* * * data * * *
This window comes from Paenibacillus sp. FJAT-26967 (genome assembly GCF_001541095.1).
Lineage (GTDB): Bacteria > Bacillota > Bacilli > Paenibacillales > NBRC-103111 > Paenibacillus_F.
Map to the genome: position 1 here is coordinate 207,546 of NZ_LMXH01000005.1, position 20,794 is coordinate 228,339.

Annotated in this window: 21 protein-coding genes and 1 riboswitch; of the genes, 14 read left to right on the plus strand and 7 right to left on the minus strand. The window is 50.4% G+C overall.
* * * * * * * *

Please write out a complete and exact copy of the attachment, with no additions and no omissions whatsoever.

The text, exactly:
This window comes from Paenibacillus sp. FJAT-26967 (genome assembly GCF_001541095.1).
Lineage (GTDB): Bacteria > Bacillota > Bacilli > Paenibacillales > NBRC-103111 > Paenibacillus_F.
Map to the genome: position 1 here is coordinate 207,546 of NZ_LMXH01000005.1, position 20,794 is coordinate 228,339.

Annotated in this window: 21 protein-coding genes and 1 riboswitch; of the genes, 14 read left to right on the plus strand and 7 right to left on the minus strand. The window is 50.4% G+C overall.